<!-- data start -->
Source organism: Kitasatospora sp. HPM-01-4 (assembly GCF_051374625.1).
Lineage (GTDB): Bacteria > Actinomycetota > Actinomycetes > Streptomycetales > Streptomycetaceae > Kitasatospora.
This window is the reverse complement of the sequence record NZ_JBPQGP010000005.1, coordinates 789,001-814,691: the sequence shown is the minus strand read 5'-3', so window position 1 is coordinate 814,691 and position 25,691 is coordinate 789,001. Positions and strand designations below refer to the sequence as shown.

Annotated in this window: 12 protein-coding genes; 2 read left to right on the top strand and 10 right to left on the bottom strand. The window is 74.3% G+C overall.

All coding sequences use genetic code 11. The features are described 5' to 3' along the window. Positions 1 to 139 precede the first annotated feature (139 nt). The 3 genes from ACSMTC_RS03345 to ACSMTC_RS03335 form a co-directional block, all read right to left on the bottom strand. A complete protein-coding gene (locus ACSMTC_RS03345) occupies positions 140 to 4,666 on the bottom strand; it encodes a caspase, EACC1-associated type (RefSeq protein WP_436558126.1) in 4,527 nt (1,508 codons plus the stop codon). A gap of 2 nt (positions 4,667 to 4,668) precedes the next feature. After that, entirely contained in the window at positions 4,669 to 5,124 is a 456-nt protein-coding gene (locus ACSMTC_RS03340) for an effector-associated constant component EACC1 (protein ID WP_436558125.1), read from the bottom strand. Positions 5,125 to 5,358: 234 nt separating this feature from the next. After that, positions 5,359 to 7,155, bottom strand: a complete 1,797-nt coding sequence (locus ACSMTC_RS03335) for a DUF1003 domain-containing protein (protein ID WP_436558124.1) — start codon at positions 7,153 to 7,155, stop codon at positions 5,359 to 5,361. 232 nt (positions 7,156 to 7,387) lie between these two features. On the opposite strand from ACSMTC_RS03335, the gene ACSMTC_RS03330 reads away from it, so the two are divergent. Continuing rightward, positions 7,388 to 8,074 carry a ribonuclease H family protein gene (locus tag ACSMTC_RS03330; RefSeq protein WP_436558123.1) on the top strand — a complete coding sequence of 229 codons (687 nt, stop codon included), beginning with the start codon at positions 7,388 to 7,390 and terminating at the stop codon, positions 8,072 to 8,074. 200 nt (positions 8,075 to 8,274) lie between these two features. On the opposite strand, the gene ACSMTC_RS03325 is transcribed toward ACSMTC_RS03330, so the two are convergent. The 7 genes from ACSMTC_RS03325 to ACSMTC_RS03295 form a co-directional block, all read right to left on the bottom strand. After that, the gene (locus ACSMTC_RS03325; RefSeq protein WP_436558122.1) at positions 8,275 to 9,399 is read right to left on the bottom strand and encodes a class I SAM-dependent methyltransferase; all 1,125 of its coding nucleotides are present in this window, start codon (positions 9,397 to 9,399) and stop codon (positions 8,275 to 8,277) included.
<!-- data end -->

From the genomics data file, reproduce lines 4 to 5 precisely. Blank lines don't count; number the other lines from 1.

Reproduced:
Annotated in this window: 12 protein-coding genes; 2 read left to right on the top strand and 10 right to left on the bottom strand. The window is 74.3% G+C overall.

All coding sequences use genetic code 11. The features are described 5' to 3' along the window. Positions 1 to 139 precede the first annotated feature (139 nt). The 3 genes from ACSMTC_RS03345 to ACSMTC_RS03335 form a co-directional block, all read right to left on the bottom strand. A complete protein-coding gene (locus ACSMTC_RS03345) occupies positions 140 to 4,666 on the bottom strand; it encodes a caspase, EACC1-associated type (RefSeq protein WP_436558126.1) in 4,527 nt (1,508 codons plus the stop codon). A gap of 2 nt (positions 4,667 to 4,668) precedes the next feature. After that, entirely contained in the window at positions 4,669 to 5,124 is a 456-nt protein-coding gene (locus ACSMTC_RS03340) for an effector-associated constant component EACC1 (protein ID WP_436558125.1), read from the bottom strand. Positions 5,125 to 5,358: 234 nt separating this feature from the next. After that, positions 5,359 to 7,155, bottom strand: a complete 1,797-nt coding sequence (locus ACSMTC_RS03335) for a DUF1003 domain-containing protein (protein ID WP_436558124.1) — start codon at positions 7,153 to 7,155, stop codon at positions 5,359 to 5,361. 232 nt (positions 7,156 to 7,387) lie between these two features. On the opposite strand from ACSMTC_RS03335, the gene ACSMTC_RS03330 reads away from it, so the two are divergent. Continuing rightward, positions 7,388 to 8,074 carry a ribonuclease H family protein gene (locus tag ACSMTC_RS03330; RefSeq protein WP_436558123.1) on the top strand — a complete coding sequence of 229 codons (687 nt, stop codon included), beginning with the start codon at positions 7,388 to 7,390 and terminating at the stop codon, positions 8,072 to 8,074. 200 nt (positions 8,075 to 8,274) lie between these two features. On the opposite strand, the gene ACSMTC_RS03325 is transcribed toward ACSMTC_RS03330, so the two are convergent. The 7 genes from ACSMTC_RS03325 to ACSMTC_RS03295 form a co-directional block, all read right to left on the bottom strand. After that, the gene (locus ACSMTC_RS03325; RefSeq protein WP_436558122.1) at positions 8,275 to 9,399 is read right to left on the bottom strand and encodes a class I SAM-dependent methyltransferase; all 1,125 of its coding nucleotides are present in this window, start codon (positions 9,397 to 9,399) and stop codon (positions 8,275 to 8,277) included.